Marking up a document
HTML is the language that web pages are created in. Rival technologies such as Flash and Shockwave have tried to challenge HTML but none has matched it for simplicity, flexibility and ubiquitousness.
HTML is a markup language. An ordinary text document is "marked up" using special pairs of tags which tell a piece of software called a web browser how the text should be displayed.
For example, a paragraph can be created in html by placing a special p tag at the start of the paragraph, and a matching end p tag at the end of the paragraph. We sometimes talk about "wrapping" text in p tags to create a paragraph.
When text has been wrapped in paragraph tags, we describe that text as a paragraph element. We are then able to apply specific styling to that paragraph element using CSS which we will come to later.
Tags come in pairs
Tags generally come in pairs, a start tag and an end tag. A start tag looks like this: <p>. This tag means start a new paragraph. An end tag looks like this </p>. This tag means end your paragraph.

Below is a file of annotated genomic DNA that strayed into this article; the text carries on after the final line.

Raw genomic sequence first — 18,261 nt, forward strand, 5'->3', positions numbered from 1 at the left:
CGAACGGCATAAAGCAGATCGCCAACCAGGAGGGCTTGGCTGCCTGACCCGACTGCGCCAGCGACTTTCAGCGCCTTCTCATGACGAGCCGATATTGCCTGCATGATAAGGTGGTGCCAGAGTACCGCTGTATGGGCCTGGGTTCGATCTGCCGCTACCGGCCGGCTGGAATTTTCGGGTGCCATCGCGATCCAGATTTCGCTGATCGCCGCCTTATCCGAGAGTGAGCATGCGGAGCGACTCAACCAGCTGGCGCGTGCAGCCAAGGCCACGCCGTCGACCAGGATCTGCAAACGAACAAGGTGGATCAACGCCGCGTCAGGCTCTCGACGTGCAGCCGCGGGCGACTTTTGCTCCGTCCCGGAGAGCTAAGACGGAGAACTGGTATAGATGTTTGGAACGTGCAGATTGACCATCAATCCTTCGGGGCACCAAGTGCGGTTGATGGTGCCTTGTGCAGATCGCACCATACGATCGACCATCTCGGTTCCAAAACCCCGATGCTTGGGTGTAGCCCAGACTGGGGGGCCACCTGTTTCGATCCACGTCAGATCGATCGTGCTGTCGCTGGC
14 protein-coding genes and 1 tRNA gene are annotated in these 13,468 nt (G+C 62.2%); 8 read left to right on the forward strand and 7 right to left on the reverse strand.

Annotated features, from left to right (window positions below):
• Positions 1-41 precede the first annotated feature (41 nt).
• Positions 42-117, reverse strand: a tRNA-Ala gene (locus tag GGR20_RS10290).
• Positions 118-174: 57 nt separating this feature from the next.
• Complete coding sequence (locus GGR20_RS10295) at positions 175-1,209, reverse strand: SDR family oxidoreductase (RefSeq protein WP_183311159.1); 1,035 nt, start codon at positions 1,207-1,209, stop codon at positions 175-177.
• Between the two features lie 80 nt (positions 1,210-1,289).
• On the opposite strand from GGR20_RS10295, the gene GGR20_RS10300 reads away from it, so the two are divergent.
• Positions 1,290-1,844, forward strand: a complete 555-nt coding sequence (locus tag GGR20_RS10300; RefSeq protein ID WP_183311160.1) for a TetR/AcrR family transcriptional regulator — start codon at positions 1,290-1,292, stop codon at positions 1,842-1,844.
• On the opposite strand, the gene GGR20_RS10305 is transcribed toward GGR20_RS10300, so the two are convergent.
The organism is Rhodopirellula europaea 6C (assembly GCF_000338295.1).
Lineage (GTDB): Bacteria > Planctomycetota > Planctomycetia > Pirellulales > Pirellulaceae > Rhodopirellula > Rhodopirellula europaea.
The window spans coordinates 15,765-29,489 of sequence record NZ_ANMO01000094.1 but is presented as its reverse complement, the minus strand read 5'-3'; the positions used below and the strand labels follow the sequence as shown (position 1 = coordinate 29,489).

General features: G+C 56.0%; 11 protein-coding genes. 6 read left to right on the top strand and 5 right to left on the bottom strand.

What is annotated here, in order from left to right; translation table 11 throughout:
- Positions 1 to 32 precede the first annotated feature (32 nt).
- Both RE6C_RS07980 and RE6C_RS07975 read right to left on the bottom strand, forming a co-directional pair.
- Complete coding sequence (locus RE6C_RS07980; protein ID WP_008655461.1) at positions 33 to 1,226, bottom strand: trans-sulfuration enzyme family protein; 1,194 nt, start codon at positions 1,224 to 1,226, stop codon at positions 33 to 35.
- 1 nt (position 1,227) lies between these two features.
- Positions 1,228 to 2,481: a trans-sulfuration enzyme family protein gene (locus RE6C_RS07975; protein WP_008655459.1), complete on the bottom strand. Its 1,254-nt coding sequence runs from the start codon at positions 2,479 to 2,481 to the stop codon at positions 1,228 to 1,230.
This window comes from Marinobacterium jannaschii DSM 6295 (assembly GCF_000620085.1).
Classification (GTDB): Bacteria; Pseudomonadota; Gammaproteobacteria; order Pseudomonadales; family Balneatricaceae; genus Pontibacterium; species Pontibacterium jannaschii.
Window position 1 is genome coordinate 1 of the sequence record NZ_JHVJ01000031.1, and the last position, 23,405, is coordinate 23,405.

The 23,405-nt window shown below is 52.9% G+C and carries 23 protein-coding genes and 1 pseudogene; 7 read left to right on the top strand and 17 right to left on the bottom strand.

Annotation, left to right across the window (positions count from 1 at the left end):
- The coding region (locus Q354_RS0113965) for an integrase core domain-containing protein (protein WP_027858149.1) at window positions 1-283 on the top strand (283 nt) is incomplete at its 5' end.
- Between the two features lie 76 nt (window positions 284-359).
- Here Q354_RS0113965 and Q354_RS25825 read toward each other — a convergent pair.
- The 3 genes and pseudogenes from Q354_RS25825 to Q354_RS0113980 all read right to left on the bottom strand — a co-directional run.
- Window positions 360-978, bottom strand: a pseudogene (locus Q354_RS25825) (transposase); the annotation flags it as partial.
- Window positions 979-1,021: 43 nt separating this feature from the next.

<p>This is now a paragraph</p>
Tags are placed before and after the text we want to wrap, so if you wanted to make a top level heading you might write <h1>Here is my heading</h1>
Exercise - create a page
- Create a file and save is as index.html. Type "Welcome to the Wonderful World of HTML" into it.
- Open it in a web browser like Chrome and see what you have.
Exercise - add some tags
- Wrap the "Welcome" text in <h1> tags.
- Add some paragraphs of text. Leave a double newline in between them.
- Now wrap these paragraphs in <p> tags. See what you have?